Development and validation of an improved classification and risk stratification system for carotid body tumors: A multinational collaborative cohort study.

Mehanna, Hisham, Mistry, Pankaj, Golusinski, Pawel, Di Maio, Pasquale, Nankivell, Paul C, Snider, Francesco, Ferrante, Angela M R, Montalto, Nausica, Nicolai, Piero, Marcantoni, Alessandra, Grandi, Cesare, Zavatta, Marco, Grego, Franco, Malec, Kataryna, Hosal, Sefik, Suslu, Nilda, Kuscu, Oguz, Torrealba, Ignacio, Valdes, Francisco, Sharma, Neil, Ayuk, John, Monksfield, Peter, Irving, Richard, Dunn, Janet A, Kay, Mark and Borsetto, Daniele (2021) Development and validation of an improved classification and risk stratification system for carotid body tumors: A multinational collaborative cohort study. Head & neck. ISSN 1097-0347. This article is available to all UHB staff and students via ASK Discovery tool http://tinyurl.com/z795c8c by using their UHB Athens login IDs

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Official URL: http://onlinelibrary.wiley.com/journal/10.1002/(IS...

Abstract

BACKGROUND

This study aims to develop and validate a new classification system that better predicts combined risk of neurological and neurovascular complications following CBT surgery, crucial for treatment decision-making.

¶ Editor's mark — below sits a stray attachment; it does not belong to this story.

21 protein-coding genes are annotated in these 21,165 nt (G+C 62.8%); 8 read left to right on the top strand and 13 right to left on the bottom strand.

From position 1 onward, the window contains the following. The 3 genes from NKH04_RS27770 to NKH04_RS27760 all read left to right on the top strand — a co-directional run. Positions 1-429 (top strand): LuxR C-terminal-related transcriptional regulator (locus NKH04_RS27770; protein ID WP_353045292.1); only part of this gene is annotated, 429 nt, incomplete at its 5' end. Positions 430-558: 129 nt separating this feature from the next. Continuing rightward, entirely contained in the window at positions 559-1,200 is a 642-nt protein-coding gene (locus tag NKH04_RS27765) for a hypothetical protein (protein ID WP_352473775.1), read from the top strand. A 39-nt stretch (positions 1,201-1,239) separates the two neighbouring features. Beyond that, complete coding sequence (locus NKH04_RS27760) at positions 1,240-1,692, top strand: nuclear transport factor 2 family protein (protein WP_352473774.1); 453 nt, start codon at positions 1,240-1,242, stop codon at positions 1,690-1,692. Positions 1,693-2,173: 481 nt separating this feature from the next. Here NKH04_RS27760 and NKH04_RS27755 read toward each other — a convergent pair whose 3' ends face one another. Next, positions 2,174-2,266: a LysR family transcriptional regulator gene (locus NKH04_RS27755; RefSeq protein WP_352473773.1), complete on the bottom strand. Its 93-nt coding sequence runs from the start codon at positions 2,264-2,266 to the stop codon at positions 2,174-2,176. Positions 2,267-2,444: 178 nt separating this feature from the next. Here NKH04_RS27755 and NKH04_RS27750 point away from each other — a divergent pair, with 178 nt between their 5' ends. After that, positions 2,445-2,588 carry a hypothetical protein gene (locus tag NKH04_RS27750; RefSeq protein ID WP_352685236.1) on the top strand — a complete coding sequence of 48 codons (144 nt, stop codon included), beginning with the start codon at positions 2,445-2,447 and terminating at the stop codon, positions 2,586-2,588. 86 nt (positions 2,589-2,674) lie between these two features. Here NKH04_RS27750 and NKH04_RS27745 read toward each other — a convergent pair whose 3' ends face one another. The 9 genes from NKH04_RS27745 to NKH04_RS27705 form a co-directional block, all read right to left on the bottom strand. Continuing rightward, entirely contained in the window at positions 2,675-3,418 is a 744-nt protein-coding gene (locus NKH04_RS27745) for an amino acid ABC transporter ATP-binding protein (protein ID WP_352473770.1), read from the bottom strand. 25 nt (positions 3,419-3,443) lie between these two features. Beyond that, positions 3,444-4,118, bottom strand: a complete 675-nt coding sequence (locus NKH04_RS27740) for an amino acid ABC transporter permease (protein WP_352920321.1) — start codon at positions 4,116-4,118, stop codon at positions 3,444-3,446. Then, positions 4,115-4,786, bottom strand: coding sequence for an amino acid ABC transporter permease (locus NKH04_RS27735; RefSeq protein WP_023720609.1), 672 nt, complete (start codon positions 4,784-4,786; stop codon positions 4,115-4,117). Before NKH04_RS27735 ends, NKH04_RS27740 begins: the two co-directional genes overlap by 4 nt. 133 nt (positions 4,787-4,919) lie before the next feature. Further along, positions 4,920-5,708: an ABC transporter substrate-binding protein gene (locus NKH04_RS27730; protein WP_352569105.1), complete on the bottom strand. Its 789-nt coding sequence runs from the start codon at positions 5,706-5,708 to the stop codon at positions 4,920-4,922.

METHODS

Multinational retrospective cohort study with 199 consecutive cases. A cohort of 132 CBT cases was used to develop the new classification. To undertake external validation, assessment was made between the actual complication rate and predicted risk by the model on an independent cohort (n = 67).

RESULTS

Univariate analyses showed statistically significant associations between developing a complication and the following factors: craniocaudal dimension, volume, Shamblin classification, and Mehanna types. In the multivariate prognostic model, only Mehanna type remained as a significant risk predictor. The risk of developing complications increases with increasing Mehanna type.

CONCLUSIONS

We have developed and then validated a new classification and risk stratification system for CBTs, which demonstrated better prognostic power for the risk of developing neurovascular complications after surgery.

Item Type: Article
Additional Information: This article is available to all UHB staff and students via ASK Discovery tool http://tinyurl.com/z795c8c by using their UHB Athens login IDs
Subjects: WO Surgery
WV Otorhinolaryngology. ENT medicine
Divisions: Ambulatory Care > ENT
Related URLs:
Depositing User: Jamie Edgar
Date Deposited: 02 Sep 2021 12:04
Last Modified: 02 Sep 2021 12:04
URI: http://www.repository.uhblibrary.co.uk/id/eprint/4601

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